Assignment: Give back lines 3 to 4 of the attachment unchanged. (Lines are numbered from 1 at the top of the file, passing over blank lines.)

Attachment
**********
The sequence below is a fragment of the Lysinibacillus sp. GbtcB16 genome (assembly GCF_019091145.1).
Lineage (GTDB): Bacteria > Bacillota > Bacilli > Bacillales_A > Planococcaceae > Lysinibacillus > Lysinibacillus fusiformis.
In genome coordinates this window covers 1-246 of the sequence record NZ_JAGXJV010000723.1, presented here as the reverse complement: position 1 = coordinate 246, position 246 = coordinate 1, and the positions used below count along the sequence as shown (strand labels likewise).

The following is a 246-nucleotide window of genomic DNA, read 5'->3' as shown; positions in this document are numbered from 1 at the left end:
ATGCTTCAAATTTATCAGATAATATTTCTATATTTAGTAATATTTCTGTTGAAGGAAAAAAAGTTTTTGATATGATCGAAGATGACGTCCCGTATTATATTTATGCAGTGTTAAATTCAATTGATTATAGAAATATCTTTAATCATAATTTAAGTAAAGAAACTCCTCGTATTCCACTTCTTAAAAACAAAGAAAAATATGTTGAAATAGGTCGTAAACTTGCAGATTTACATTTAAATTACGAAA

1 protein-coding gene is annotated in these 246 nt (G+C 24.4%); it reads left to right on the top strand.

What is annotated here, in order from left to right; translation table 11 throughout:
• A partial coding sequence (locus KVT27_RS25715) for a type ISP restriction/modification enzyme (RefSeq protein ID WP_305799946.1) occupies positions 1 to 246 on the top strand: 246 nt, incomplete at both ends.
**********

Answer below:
In genome coordinates this window covers 1-246 of the sequence record NZ_JAGXJV010000723.1, presented here as the reverse complement: position 1 = coordinate 246, position 246 = coordinate 1, and the positions used below count along the sequence as shown (strand labels likewise).

The following is a 246-nucleotide window of genomic DNA, read 5'->3' as shown; positions in this document are numbered from 1 at the left end: